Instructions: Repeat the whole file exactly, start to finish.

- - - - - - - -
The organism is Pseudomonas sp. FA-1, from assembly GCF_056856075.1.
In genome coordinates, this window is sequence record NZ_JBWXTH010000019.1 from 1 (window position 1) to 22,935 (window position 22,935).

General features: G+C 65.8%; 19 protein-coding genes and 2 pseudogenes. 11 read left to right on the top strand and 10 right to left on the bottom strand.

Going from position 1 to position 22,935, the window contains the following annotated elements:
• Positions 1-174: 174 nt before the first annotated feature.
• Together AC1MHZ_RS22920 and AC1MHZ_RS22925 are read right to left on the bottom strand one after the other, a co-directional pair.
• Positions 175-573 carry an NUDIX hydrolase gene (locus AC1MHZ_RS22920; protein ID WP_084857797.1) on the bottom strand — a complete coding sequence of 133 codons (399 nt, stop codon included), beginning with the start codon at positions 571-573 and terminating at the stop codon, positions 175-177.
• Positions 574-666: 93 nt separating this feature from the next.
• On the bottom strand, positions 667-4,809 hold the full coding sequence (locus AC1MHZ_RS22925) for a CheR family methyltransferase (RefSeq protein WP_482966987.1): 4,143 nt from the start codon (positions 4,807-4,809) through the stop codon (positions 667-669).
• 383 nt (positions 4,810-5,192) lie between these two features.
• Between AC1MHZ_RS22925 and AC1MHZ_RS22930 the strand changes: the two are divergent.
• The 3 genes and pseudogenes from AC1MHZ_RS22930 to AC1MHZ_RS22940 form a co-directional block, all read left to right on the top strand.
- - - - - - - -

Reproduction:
The organism is Pseudomonas sp. FA-1, from assembly GCF_056856075.1.
In genome coordinates, this window is sequence record NZ_JBWXTH010000019.1 from 1 (window position 1) to 22,935 (window position 22,935).

General features: G+C 65.8%; 19 protein-coding genes and 2 pseudogenes. 11 read left to right on the top strand and 10 right to left on the bottom strand.

Going from position 1 to position 22,935, the window contains the following annotated elements:
• Positions 1-174: 174 nt before the first annotated feature.
• Together AC1MHZ_RS22920 and AC1MHZ_RS22925 are read right to left on the bottom strand one after the other, a co-directional pair.
• Positions 175-573 carry an NUDIX hydrolase gene (locus AC1MHZ_RS22920; protein ID WP_084857797.1) on the bottom strand — a complete coding sequence of 133 codons (399 nt, stop codon included), beginning with the start codon at positions 571-573 and terminating at the stop codon, positions 175-177.
• Positions 574-666: 93 nt separating this feature from the next.
• On the bottom strand, positions 667-4,809 hold the full coding sequence (locus AC1MHZ_RS22925) for a CheR family methyltransferase (RefSeq protein WP_482966987.1): 4,143 nt from the start codon (positions 4,807-4,809) through the stop codon (positions 667-669).
• 383 nt (positions 4,810-5,192) lie between these two features.
• Between AC1MHZ_RS22925 and AC1MHZ_RS22930 the strand changes: the two are divergent.
• The 3 genes and pseudogenes from AC1MHZ_RS22930 to AC1MHZ_RS22940 form a co-directional block, all read left to right on the top strand.